As for concensus, I dont give a rip about this. I know what I know, as do the other industry experts. As I stated in my paper, 99% of systems out there are too poor to do ANY jitter comparisons, even with 1000nsec of jitter versus ~0nsec. So when I say you need a resolving, noise-free system to hear this, I mean it. Look at how many industry experts consider jitter the #1 problem with Digital Audio:

 

http://www.positive-feedback.com/Issue41/ca_intro.htm

 

Steve N.

Empirical Audio

 

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"The clock in the computer, the power over the USB cable, and the USB cable itself all play into this. If the computer has a jittery clock and you use a cheap cable 5m long and the power output on that particular USB jack is noisy, it could easily be 2-3 nsec even 10 nsec of jitter."

 

a) We can forget about the computer for the moment. Atkinson also measured a PS Audio Lambda transport and got only very slightly less jitter than with the Airport Express over the Musical Fidelity DAC and pronounced it respectable. Yet you say it is awful. That is quite a big difference. Is the Musical Fidelity X-Dac that good at scrubbing jitter? And if so, do other DACs share this trait? Which ones?

 

b) You say a few years ago...were you working with the older -g model or the current -n (Stereophile measured the g). Do they use the same hardware relevant to jitter?

 

c) My dispute is not whether jitter is audible (I have no proof either way). What I am questioning is whether one can use the ear as a direct measure of jitter to the extent one could assess absolute levels of jitter very precisely or to say the difference between a and b is x amount of jitter.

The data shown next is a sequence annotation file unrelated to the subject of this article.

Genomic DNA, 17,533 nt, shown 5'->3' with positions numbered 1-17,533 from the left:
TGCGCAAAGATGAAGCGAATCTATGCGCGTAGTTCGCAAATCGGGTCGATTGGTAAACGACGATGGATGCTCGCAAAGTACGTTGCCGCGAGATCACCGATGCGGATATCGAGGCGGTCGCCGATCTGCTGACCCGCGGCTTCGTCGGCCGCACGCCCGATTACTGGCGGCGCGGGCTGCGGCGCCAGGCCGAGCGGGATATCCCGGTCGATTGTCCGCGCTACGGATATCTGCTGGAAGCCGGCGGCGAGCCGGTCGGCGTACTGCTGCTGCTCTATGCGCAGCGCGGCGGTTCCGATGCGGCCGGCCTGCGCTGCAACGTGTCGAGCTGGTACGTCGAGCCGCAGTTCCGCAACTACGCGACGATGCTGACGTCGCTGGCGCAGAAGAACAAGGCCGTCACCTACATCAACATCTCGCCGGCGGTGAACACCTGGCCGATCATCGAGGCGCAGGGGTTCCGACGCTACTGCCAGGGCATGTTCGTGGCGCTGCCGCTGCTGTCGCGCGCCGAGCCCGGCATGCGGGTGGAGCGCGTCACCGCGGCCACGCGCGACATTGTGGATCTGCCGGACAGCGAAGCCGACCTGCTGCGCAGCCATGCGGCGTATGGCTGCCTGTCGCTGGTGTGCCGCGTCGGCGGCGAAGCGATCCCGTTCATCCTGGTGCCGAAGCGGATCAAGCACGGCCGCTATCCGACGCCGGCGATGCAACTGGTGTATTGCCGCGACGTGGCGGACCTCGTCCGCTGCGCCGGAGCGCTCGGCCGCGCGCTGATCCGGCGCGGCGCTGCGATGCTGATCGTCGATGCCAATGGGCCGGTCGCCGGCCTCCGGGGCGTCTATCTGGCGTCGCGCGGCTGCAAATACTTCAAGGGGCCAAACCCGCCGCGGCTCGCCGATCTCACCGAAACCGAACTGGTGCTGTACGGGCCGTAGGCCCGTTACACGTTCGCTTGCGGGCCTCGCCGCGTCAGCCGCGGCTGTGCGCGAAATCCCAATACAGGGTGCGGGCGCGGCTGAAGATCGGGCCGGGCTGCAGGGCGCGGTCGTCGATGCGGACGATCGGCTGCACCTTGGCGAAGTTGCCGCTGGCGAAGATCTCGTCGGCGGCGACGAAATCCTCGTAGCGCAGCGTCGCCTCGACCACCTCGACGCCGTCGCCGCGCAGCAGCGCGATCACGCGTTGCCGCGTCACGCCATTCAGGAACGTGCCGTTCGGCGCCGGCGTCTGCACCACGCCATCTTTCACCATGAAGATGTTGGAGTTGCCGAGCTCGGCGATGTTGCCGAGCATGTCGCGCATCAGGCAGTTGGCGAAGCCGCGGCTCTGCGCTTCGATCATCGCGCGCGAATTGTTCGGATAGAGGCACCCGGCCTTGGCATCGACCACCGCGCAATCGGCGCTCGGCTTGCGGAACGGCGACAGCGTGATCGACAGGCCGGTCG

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Usernaim - excellent topic and posting. I'm pleased you began this one. Reading this and other sources led me right back to my Airport Express. The comments made by stereophile are more than enough to convince me that coupled with the right DAC you can achieve high end performance from this cheap gadget. - if only I wasn't suffering from dropouts in iTunes 8 :-( ... if I knew buying a new router would solve my problem I would but what if it doesn't.... :-(

 

"slightly better than when driven by my PC's RME card" ... says enough for me ... RME - industry standard stuff. !?

 

I'll still use other media players and outputs of course as I like to tinker and always will.

 

 

HTPC: AMD Athlon 4850e, 4GB, Vista, BD/HD-DVD into -> ADM9.1

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I know you are not asking me, but I'll have a go on this anyway.

 

First off, we must assume that we hear jitter when we perceive a difference. And, I am ignorant enough to think that when a measurement tells there's hardly any jitter, there still is. Or, of course, it is something else we're hearing. But let's say that, so far, it can be about jitter only. In that case :

 

Jitter actually is about a "signature" it presses upon the music, which better can be translated to a "spectrum". Generally you could say that very high levels of jitter bears a signature that is all over the spectrum, and it would typically what AE (or WiFi in general) would incur for. However, I never heard it (and never tried to). A too long cable would IMO incur for the same, and this is what I sure heard. A smeared grey sound. Nothing to even begin with improving. Nowhere to start, nothing to grab.

 

Low(er) levels of jitter may have a signature towards worse bass. Or the other way around, towards better bass because it's more in the highs. Mind the "because", because my experience tells me it's almost mutual exclusive. A sort of : you can't have it all.

 

Now, I will certainly start to be confusing if I say that this was my "old school" perception of jitter, and actually this is/was about "better or worse";